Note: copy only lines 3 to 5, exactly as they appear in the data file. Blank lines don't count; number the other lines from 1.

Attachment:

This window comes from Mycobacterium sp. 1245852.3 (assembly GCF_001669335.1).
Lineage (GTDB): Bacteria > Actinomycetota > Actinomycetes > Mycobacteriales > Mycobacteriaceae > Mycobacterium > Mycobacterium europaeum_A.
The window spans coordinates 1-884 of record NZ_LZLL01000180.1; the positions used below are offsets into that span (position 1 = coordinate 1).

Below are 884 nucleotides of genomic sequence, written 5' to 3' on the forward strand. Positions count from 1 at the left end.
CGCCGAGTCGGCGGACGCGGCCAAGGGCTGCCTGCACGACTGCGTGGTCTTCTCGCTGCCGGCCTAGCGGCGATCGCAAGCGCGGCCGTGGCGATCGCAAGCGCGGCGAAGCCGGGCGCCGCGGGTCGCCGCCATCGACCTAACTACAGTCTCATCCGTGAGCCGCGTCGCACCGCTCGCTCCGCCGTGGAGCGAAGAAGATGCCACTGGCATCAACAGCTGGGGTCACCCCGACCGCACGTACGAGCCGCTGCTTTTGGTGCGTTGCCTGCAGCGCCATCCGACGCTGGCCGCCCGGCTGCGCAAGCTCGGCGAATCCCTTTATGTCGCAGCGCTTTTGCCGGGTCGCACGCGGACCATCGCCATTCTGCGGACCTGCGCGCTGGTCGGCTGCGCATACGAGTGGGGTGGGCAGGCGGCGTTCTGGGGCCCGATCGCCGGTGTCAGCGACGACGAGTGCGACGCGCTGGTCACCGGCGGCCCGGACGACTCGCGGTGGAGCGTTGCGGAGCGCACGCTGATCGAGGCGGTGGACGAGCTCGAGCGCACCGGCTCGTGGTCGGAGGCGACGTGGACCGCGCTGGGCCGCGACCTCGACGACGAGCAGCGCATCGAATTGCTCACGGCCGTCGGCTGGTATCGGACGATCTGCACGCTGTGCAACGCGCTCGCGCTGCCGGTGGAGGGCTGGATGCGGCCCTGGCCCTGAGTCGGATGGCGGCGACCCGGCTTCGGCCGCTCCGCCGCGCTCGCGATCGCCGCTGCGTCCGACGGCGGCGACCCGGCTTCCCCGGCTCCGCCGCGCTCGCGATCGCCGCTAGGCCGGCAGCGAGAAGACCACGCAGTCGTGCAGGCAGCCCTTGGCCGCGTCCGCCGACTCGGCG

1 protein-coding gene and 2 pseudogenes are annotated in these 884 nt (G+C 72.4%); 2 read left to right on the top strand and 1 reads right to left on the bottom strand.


The window spans coordinates 1-884 of record NZ_LZLL01000180.1; the positions used below are offsets into that span (position 1 = coordinate 1).

Below are 884 nucleotides of genomic sequence, written 5' to 3' on the forward strand. Positions count from 1 at the left end.
CGCCGAGTCGGCGGACGCGGCCAAGGGCTGCCTGCACGACTGCGTGGTCTTCTCGCTGCCGGCCTAGCGGCGATCGCAAGCGCGGCCGTGGCGATCGCAAGCGCGGCGAAGCCGGGCGCCGCGGGTCGCCGCCATCGACCTAACTACAGTCTCATCCGTGAGCCGCGTCGCACCGCTCGCTCCGCCGTGGAGCGAAGAAGATGCCACTGGCATCAACAGCTGGGGTCACCCCGACCGCACGTACGAGCCGCTGCTTTTGGTGCGTTGCCTGCAGCGCCATCCGACGCTGGCCGCCCGGCTGCGCAAGCTCGGCGAATCCCTTTATGTCGCAGCGCTTTTGCCGGGTCGCACGCGGACCATCGCCATTCTGCGGACCTGCGCGCTGGTCGGCTGCGCATACGAGTGGGGTGGGCAGGCGGCGTTCTGGGGCCCGATCGCCGGTGTCAGCGACGACGAGTGCGACGCGCTGGTCACCGGCGGCCCGGACGACTCGCGGTGGAGCGTTGCGGAGCGCACGCTGATCGAGGCGGTGGACGAGCTCGAGCGCACCGGCTCGTGGTCGGAGGCGACGTGGACCGCGCTGGGCCGCGACCTCGACGACGAGCAGCGCATCGAATTGCTCACGGCCGTCGGCTGGTATCGGACGATCTGCACGCTGTGCAACGCGCTCGCGCTGCCGGTGGAGGGCTGGATGCGGCCCTGGCCCTGAGTCGGATGGCGGCGACCCGGCTTCGGCCGCTCCGCCGCGCTCGCGATCGCCGCTGCGTCCGACGGCGGCGACCCGGCTTCCCCGGCTCCGCCGCGCTCGCGATCGCCGCTAGGCCGGCAGCGAGAAGACCACGCAGTCGTGCAGGCAGCCCTTGGCCGCGTCCGCCGACTCGGCG